Corrosives and specific spells and critter powers may inflict Acid damage. Acid damage is treated as Physical damage and resisted with half Impact armor (rounded up). The chemical protection armor upgrade adds its full rating to the armor value. Acid damage will eat through many types of material, turning it into smoking sludge. The initial DV of an acid attack counts as the Acid damage rating. Acid that has been splashed onto an object will continue to eat through for a number of turns equal to its rating. This continued corrosion stops when the acid is washed off or a base is applied. Note that Acid damage Combat spells only inflict damage once—after that the

instant spell effect ends. Acid often produces strong clouds of noxious smoke, applying an appropriate Visibility modifier to those in the area.

 

Cold Damage

Extreme environments and certain spells and critter powers may inflict Cold damage. Cold damage is treated as Physical damage and resisted with half Impact armor (rounded up). The insulation armor upgrade adds its full rating to the armor value. Note that while electronics generally fare fine against cold, other gear may be damaged as liquid components freeze, lubricants gum up, and other parts become brittle.

 

Electricity Damage

A wide variety of nonlethal weapons are designed to incapacitate targets with electrical shock attacks, including stun batons, tasers, cyberware shock hands, and similar electrically-charged weapons. These weapons rely on a contact discharge of electricity rather than kinetic energy. Spells and critter powers such as Lightning Bolt and Energy Aura cause similar effects. Electrical damage is treated as Stun damage and resisted with half Impact armor (rounded up)—metallic armor, however, offers no protection. The nonconductive armor upgrade adds its full rating to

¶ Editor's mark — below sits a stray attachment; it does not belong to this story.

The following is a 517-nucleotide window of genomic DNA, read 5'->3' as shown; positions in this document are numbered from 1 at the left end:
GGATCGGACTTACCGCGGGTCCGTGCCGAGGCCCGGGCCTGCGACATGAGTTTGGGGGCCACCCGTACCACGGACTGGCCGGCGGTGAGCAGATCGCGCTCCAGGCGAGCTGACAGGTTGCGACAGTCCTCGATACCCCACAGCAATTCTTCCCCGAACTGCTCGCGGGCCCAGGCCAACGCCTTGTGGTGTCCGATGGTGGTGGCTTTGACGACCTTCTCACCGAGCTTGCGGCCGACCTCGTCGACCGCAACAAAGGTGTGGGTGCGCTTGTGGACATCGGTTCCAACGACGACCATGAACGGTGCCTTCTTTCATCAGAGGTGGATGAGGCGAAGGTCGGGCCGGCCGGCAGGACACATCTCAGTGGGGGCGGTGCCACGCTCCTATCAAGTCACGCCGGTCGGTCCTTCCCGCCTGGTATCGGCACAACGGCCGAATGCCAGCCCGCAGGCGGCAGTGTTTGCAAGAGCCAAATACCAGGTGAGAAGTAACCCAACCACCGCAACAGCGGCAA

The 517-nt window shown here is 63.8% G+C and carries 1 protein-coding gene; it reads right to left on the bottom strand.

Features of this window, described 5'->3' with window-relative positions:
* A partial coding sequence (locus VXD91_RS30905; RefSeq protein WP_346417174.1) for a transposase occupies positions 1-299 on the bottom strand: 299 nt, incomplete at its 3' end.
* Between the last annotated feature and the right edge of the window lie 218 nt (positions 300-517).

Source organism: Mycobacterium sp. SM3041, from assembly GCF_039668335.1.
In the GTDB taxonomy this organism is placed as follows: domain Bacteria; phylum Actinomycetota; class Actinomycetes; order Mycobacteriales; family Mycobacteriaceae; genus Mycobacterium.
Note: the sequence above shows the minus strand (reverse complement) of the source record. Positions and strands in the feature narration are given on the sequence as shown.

the armor value. Other factors may modify the target’s damage resistance test at the gamemaster’s choosing, such as lack of grounding (a character flying by levitation spell) or extra conductivity (a character immersed in water).

 

A successful Electricity damage attack can stun and incapacitate the target as well. The struck target must make a

Body + Willpower (3) Test. Apply half the character’s Impact armor (round down) and any other dice pool modifiers as noted above to this test. If the target fails, he immediately falls and is incapacitated for a number of Combat Turns equal to 2 + net hits scored on the attack test. Even if the target succeeds, he suffers a –2 dice pool modifier to all action tests due to disorientation from the shock for the same period. Incapacitated characters are prone and unable to take any actions.

 

Electronic equipment, vehicles, and drones can also be affected by Electricity damage. They never suffer Stun damage, but they do roll Body + Armor (drones and vehicles) or Armor x 2 (other objects) to resist secondary effects. If they achieve equal or more hits than the attack, they are unaffected. Otherwise, they cease to function for a number of Combat Turns equal to 2 + net hits scored on the attack test (and may need to reboot after that).

 

Falling Damage

When a character falls, use the Falling Damage Table to determine the damage. Use Body + half the rating of the